Jump to Content


Joshua Hailpern
Loretta Guarino Reid
Richard Boardman
Srinivas Annam
World Wide Web Conference 2009, Madrid, Spain, pp. 821-830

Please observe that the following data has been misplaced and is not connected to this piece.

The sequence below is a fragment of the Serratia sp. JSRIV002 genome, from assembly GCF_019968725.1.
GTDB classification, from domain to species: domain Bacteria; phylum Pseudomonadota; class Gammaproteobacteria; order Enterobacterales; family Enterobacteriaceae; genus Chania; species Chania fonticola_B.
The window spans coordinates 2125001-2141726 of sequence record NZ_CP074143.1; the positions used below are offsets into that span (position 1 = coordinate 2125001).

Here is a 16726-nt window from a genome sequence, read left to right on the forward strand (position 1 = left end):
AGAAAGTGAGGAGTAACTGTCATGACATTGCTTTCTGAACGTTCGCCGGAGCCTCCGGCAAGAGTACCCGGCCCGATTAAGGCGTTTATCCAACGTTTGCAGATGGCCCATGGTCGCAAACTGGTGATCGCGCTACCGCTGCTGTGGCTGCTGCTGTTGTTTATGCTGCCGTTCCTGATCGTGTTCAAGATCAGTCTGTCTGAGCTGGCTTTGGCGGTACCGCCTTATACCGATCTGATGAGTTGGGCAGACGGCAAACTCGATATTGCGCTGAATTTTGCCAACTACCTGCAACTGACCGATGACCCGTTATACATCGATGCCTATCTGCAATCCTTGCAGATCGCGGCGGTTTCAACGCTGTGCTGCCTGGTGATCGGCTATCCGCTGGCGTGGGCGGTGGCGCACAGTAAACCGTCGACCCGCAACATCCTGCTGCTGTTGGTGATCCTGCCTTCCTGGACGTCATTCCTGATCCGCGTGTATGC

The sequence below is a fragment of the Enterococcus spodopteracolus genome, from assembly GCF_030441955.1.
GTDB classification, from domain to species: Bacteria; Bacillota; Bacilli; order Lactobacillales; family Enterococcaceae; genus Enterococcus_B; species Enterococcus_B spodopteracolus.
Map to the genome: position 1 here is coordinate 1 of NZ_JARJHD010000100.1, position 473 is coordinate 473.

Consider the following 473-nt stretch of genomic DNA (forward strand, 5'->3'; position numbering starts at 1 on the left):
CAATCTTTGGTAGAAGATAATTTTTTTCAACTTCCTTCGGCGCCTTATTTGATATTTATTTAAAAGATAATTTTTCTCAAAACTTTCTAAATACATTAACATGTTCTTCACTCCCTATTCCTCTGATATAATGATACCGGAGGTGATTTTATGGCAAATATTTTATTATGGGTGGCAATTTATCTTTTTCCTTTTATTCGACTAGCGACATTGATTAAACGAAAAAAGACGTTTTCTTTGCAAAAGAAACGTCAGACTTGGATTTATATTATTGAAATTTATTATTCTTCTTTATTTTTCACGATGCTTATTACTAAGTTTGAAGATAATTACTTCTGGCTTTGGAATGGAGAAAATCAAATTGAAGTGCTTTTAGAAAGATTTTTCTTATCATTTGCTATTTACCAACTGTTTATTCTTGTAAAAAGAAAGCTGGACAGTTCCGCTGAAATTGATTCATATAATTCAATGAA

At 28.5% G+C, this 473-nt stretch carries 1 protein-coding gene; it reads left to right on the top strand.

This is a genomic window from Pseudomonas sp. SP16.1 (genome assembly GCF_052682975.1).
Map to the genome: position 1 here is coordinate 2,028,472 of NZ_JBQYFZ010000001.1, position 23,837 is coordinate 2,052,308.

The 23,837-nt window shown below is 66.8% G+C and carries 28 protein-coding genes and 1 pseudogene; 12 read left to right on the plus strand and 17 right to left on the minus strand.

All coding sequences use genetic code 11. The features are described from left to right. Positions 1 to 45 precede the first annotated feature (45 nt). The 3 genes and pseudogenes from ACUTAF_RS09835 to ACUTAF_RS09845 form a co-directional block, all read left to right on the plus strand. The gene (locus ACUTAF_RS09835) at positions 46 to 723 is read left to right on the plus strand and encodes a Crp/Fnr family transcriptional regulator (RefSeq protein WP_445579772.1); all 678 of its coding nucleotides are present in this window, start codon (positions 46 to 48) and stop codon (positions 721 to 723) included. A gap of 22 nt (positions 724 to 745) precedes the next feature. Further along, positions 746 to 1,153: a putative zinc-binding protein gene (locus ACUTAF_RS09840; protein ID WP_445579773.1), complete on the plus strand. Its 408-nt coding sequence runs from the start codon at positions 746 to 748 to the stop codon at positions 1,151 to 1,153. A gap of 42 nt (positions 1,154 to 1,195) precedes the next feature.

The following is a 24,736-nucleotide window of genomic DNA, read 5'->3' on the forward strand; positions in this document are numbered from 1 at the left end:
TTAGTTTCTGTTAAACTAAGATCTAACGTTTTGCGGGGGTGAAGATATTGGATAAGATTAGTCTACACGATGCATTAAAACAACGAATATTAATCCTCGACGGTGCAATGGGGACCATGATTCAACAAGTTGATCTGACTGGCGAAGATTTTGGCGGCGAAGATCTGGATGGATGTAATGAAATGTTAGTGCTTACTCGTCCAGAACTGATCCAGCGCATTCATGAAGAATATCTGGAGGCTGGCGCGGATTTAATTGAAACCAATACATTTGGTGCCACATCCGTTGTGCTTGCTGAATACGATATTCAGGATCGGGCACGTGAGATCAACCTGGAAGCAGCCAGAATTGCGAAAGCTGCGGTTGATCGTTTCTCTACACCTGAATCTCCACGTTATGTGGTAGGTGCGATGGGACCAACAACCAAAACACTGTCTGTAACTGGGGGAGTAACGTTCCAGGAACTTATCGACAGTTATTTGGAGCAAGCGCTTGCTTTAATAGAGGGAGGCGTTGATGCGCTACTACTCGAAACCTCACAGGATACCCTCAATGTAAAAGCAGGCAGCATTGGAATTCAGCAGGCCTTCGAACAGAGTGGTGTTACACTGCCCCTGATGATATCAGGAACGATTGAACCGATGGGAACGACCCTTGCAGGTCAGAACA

With the advent of Web 2.0 technologies, websites have evolved from static pages to dynamic, interactive Web-based applications with the ability to replicate common desktop functionality. However, for blind and visually impaired individuals who rely upon screen readers, Web 2.0 applications force them to adapt to an inaccessible use model. Many technologies, including WAI-ARIA, AJAX, and improved screen reader support, are rapidly evolving to improve this situation. However, simply combining them does not solve the problems of screen reader users. The main contributions of this paper are two models of interaction for screen reader users, for both traditional websites and Web 2.0 applications. Further contributions are a discussion of accessibility difficulties screen reader users encounter when interacting with Web 2.0 applications, a user workflow design model for improving Web 2.0 accessibility, and a set of design requirements for developers to ease the user's burden and increase accessibility. These models, accessibility difficulties, and design implications are based directly on responses and lessons learned from usability research focusing on Web 2.0 usage and screen reader users. Without the conscious effort of Web engineers and designers, most blind and visually impaired users will shy away from using new Web 2.0 technology in favor of desktop based applications.